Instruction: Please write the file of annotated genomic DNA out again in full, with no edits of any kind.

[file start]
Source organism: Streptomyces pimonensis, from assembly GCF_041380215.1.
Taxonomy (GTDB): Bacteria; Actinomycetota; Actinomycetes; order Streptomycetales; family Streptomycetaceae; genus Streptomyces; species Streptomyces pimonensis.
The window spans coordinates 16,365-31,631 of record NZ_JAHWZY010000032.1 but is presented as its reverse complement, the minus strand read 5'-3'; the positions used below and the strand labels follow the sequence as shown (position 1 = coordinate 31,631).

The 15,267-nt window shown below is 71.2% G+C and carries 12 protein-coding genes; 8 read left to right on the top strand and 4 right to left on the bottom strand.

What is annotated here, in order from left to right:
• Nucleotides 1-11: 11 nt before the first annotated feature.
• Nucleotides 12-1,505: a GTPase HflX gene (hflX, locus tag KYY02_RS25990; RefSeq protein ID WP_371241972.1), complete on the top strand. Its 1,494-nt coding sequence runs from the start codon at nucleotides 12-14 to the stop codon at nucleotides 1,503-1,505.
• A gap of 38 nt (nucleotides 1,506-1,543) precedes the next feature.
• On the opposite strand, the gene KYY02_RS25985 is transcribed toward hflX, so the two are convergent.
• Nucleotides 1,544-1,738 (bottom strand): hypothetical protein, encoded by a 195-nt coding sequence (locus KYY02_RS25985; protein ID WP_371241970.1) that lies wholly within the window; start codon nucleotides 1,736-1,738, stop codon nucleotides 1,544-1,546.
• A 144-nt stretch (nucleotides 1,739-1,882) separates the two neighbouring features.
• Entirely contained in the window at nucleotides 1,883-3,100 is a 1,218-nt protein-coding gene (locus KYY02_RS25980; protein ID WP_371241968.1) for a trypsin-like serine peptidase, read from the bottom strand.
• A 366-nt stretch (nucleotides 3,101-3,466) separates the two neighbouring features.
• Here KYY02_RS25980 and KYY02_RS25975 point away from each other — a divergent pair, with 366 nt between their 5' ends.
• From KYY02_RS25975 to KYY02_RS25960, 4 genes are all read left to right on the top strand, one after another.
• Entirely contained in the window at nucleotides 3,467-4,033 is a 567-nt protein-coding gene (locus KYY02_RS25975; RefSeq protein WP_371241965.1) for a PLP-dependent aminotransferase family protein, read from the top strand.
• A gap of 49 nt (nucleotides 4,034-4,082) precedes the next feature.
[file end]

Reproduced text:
Source organism: Streptomyces pimonensis, from assembly GCF_041380215.1.
Taxonomy (GTDB): Bacteria; Actinomycetota; Actinomycetes; order Streptomycetales; family Streptomycetaceae; genus Streptomyces; species Streptomyces pimonensis.
The window spans coordinates 16,365-31,631 of record NZ_JAHWZY010000032.1 but is presented as its reverse complement, the minus strand read 5'-3'; the positions used below and the strand labels follow the sequence as shown (position 1 = coordinate 31,631).

The 15,267-nt window shown below is 71.2% G+C and carries 12 protein-coding genes; 8 read left to right on the top strand and 4 right to left on the bottom strand.

What is annotated here, in order from left to right:
• Nucleotides 1-11: 11 nt before the first annotated feature.
• Nucleotides 12-1,505: a GTPase HflX gene (hflX, locus tag KYY02_RS25990; RefSeq protein ID WP_371241972.1), complete on the top strand. Its 1,494-nt coding sequence runs from the start codon at nucleotides 12-14 to the stop codon at nucleotides 1,503-1,505.
• A gap of 38 nt (nucleotides 1,506-1,543) precedes the next feature.
• On the opposite strand, the gene KYY02_RS25985 is transcribed toward hflX, so the two are convergent.
• Nucleotides 1,544-1,738 (bottom strand): hypothetical protein, encoded by a 195-nt coding sequence (locus KYY02_RS25985; protein ID WP_371241970.1) that lies wholly within the window; start codon nucleotides 1,736-1,738, stop codon nucleotides 1,544-1,546.
• A 144-nt stretch (nucleotides 1,739-1,882) separates the two neighbouring features.
• Entirely contained in the window at nucleotides 1,883-3,100 is a 1,218-nt protein-coding gene (locus KYY02_RS25980; protein ID WP_371241968.1) for a trypsin-like serine peptidase, read from the bottom strand.
• A 366-nt stretch (nucleotides 3,101-3,466) separates the two neighbouring features.
• Here KYY02_RS25980 and KYY02_RS25975 point away from each other — a divergent pair, with 366 nt between their 5' ends.
• From KYY02_RS25975 to KYY02_RS25960, 4 genes are all read left to right on the top strand, one after another.
• Entirely contained in the window at nucleotides 3,467-4,033 is a 567-nt protein-coding gene (locus KYY02_RS25975; RefSeq protein WP_371241965.1) for a PLP-dependent aminotransferase family protein, read from the top strand.
• A gap of 49 nt (nucleotides 4,034-4,082) precedes the next feature.